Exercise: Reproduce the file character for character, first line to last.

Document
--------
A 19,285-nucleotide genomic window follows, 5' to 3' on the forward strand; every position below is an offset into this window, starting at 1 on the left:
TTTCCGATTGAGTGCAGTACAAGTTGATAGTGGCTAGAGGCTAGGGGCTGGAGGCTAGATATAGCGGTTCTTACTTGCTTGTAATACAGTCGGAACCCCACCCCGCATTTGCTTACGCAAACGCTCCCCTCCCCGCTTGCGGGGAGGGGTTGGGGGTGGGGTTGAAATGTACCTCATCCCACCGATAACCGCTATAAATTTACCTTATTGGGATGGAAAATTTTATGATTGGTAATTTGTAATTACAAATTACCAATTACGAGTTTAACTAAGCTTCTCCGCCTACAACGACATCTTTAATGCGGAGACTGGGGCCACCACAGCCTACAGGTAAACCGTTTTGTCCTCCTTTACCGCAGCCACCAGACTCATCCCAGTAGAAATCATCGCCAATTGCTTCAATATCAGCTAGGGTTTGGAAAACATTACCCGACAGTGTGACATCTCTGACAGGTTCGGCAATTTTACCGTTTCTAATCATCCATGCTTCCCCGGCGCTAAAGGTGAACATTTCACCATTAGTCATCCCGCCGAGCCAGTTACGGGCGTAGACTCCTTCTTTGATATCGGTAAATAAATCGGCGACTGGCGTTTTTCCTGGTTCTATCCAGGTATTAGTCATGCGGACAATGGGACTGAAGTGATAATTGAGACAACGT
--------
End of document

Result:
A 19,285-nucleotide genomic window follows, 5' to 3' on the forward strand; every position below is an offset into this window, starting at 1 on the left:
TTTCCGATTGAGTGCAGTACAAGTTGATAGTGGCTAGAGGCTAGGGGCTGGAGGCTAGATATAGCGGTTCTTACTTGCTTGTAATACAGTCGGAACCCCACCCCGCATTTGCTTACGCAAACGCTCCCCTCCCCGCTTGCGGGGAGGGGTTGGGGGTGGGGTTGAAATGTACCTCATCCCACCGATAACCGCTATAAATTTACCTTATTGGGATGGAAAATTTTATGATTGGTAATTTGTAATTACAAATTACCAATTACGAGTTTAACTAAGCTTCTCCGCCTACAACGACATCTTTAATGCGGAGACTGGGGCCACCACAGCCTACAGGTAAACCGTTTTGTCCTCCTTTACCGCAGCCACCAGACTCATCCCAGTAGAAATCATCGCCAATTGCTTCAATATCAGCTAGGGTTTGGAAAACATTACCCGACAGTGTGACATCTCTGACAGGTTCGGCAATTTTACCGTTTCTAATCATCCATGCTTCCCCGGCGCTAAAGGTGAACATTTCACCATTAGTCATCCCGCCGAGCCAGTTACGGGCGTAGACTCCTTCTTTGATATCGGTAAATAAATCGGCGACTGGCGTTTTTCCTGGTTCTATCCAGGTATTAGTCATGCGGACAATGGGACTGAAGTGATAATTGAGACAACGT